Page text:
Doctor appeals againsthospital rape conviction

Dennis Noa

Former trainee medical doctor Dennis Noa, who was sentenced to eight years’ imprisonment on a rape charge last week, will be appealing against his conviction.

A notice setting in motion an appeal to the High Court by Noa has been filed, one of Noa’s defence lawyers, Janike McLeod-Janser, said on inquiry yesterday.

In the notice, filed at the Windhoek Magistrate’s Court in Katutura on Friday, it is alleged that Windhoek Regional Court magistrate Victor Nyazo made several errors when he found Noa guilty on a charge of rape five weeks ago.

Among the grounds for the appeal recorded in the notice is a claim that the magistrate made an error by finding Noa guilty although it could not be excluded that someone else may have committed the offence Noa was accused of, and an allegation that the magistrate subjected Noa’s testimony during his trial to more scrutiny than he did with the prosecution’s evidence. It is also claimed in the notice that Noa was convicted in the absence of any evidence – whether direct or circumstantial – that showed beyond reasonable doubt that the sexual act he was accused of committing had in fact been committed at all.

Noa was accused of raping an 18-year-old patient at Katutura Intermediate Hospital, where he was an intern doctor, on 11 April 2021.

The patient was being treated in the hospital following a road accident in which he had suffered a severe head injury.
Noa denied guilt throughout his trial, which started in April last year.

In the judgement in which he found Noa (29) guilty on 22 January, Nyazo said Noa was the last person known to have come into contact with the patient before injuries were observed in the patient’s anal area.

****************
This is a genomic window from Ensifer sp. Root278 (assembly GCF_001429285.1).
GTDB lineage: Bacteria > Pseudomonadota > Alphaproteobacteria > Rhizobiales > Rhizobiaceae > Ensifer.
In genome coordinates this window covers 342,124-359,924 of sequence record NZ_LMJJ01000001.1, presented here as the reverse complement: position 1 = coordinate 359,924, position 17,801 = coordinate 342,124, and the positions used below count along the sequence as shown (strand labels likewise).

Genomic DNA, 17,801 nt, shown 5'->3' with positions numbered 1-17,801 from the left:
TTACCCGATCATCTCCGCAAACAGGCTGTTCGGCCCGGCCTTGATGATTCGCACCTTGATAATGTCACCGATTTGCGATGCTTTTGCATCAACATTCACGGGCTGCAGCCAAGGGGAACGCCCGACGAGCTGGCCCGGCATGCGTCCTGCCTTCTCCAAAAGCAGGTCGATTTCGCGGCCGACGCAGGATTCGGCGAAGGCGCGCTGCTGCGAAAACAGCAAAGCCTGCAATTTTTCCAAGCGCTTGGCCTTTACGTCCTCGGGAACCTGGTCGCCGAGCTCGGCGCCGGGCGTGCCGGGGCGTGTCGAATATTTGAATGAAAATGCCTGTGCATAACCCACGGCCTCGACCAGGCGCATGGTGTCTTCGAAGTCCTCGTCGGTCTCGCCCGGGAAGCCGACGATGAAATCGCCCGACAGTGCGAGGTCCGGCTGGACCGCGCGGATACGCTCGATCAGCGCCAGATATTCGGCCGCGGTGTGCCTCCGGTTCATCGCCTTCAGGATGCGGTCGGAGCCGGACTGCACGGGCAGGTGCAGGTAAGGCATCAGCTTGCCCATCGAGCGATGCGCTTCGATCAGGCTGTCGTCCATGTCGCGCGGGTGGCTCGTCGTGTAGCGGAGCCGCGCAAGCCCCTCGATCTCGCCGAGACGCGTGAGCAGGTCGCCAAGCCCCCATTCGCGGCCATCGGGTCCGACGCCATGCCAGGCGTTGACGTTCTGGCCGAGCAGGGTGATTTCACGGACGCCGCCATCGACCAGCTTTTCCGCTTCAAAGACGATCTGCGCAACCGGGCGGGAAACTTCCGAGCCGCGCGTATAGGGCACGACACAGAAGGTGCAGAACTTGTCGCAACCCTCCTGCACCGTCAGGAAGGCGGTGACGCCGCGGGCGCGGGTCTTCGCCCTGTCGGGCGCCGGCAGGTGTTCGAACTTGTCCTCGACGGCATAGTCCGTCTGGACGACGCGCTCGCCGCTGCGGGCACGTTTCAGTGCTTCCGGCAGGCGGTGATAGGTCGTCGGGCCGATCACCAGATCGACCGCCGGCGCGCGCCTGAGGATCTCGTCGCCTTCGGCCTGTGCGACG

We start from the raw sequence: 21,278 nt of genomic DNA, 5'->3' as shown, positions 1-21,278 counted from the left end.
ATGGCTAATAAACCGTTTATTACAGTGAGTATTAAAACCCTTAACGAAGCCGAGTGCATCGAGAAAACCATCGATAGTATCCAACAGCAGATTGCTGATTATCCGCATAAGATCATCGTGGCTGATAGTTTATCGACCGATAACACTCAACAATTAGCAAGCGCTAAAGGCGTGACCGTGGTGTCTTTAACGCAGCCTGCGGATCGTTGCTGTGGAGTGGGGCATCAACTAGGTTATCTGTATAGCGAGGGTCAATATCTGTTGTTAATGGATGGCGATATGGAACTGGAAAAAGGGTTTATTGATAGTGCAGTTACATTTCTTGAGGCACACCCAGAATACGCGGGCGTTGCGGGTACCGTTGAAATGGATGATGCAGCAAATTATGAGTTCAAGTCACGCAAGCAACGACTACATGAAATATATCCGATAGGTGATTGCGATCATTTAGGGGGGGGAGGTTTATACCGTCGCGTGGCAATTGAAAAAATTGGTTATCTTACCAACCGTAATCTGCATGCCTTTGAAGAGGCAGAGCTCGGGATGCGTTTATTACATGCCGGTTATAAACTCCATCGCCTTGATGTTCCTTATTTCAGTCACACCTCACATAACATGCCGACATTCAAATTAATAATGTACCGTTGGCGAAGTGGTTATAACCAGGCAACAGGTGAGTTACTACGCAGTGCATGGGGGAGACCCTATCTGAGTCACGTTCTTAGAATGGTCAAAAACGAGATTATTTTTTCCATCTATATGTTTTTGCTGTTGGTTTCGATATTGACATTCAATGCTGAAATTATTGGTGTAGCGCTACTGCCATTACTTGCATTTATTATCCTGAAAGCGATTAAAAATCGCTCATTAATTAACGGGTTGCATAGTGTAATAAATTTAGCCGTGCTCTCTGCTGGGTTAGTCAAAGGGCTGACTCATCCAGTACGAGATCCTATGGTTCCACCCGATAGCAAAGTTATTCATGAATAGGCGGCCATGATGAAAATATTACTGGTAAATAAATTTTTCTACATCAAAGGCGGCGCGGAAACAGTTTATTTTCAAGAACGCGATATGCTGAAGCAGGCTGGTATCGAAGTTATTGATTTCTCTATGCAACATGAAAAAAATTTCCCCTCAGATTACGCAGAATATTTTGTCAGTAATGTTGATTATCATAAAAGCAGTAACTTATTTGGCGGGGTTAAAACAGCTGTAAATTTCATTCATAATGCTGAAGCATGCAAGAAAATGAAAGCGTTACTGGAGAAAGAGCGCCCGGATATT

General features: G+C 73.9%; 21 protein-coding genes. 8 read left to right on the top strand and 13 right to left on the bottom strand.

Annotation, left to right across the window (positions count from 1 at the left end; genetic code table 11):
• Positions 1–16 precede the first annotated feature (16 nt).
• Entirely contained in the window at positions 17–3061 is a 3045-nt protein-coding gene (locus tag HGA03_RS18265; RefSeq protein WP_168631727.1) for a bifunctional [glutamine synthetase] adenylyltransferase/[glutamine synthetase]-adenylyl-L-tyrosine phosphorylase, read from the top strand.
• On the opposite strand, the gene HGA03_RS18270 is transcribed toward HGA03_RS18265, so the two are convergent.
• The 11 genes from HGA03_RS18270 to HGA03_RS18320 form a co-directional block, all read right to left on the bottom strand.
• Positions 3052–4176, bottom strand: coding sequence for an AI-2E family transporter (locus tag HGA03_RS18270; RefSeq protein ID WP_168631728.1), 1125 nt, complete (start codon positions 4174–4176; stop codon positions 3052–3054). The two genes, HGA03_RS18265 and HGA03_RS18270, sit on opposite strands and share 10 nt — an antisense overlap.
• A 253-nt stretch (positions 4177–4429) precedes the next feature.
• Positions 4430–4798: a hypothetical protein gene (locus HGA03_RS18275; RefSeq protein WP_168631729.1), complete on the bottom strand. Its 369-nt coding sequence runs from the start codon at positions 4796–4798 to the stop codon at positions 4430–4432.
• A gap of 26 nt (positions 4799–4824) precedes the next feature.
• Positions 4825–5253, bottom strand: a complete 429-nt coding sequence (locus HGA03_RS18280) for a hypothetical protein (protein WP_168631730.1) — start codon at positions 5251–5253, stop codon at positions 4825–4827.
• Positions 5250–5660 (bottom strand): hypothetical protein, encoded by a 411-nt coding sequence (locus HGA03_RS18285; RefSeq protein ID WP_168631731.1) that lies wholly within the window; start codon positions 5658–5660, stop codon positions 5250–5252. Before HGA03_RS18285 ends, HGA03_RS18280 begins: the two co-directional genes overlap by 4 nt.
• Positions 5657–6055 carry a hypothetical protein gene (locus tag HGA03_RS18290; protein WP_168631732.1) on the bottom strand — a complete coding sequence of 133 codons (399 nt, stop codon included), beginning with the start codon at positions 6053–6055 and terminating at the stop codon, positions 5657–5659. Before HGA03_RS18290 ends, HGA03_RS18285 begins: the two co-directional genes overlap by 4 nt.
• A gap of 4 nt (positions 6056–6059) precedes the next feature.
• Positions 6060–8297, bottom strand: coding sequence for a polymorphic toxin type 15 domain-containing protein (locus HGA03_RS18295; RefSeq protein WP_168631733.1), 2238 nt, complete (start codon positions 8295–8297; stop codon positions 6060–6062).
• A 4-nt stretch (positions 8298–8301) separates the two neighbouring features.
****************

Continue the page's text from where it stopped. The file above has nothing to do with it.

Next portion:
The magistrate also noted that no one knew or saw the hospital porter that Noa said he had given the patient to, and from whom he later received the patient back on 11 April 2021. Noa told the court during the trial that he handed the patient to a porter, who was supposed to take him for occupational therapy.

The court also heard, though, that the hospital’s occupational therapists were not working on the day in question.

Nyazo concluded that Noa was the only person who had a window of opportunity to sexually violate the patient.

During the sentencing on Thursday last week, Nyazo remarked that Noa had a duty of care towards the patient, but took advantage of his position “to quench his sexual appetite”.

It is aggravating that the patient Noa was found to have raped was not only in hospital, but was in a vegetative state and unable to communicate, walk or feed himself, which made him vulnerable beyond measure, Nyazo said before informing Noa he was being sentenced to eight years’ imprisonment.

For ordinary men and women, a hospital is a place of hope, care, recovery, life and revival, Nyazo said. Quoting renowned nurse Florence Nightingale, he added that the very first requirement of a hospital is that it should do the sick no harm.

The fact that Noa lost his medical career as a result of being found guilty of rape is a substantial factor to be taken into account, but would not compel the court to deviate from imposing the minimum sentence prescribed in the Combating of Rape Act, which is a period of five years’ imprisonment, Nyazo said as well.

He continued that the aggravating circumstances in the case before him outweighed Noa’s personal circumstances by far, and entitle the court to impose a sentence beyond the prescribed minimum prison term of five years.

The magistrate agreed with defence lawyer James Diedericks’ argument that the minimum period of imprisonment applicable in Noa’s case was five years, and not 15 years as was argued by state advocate Palmer Kumalo during a presentence hearing earlier last week.

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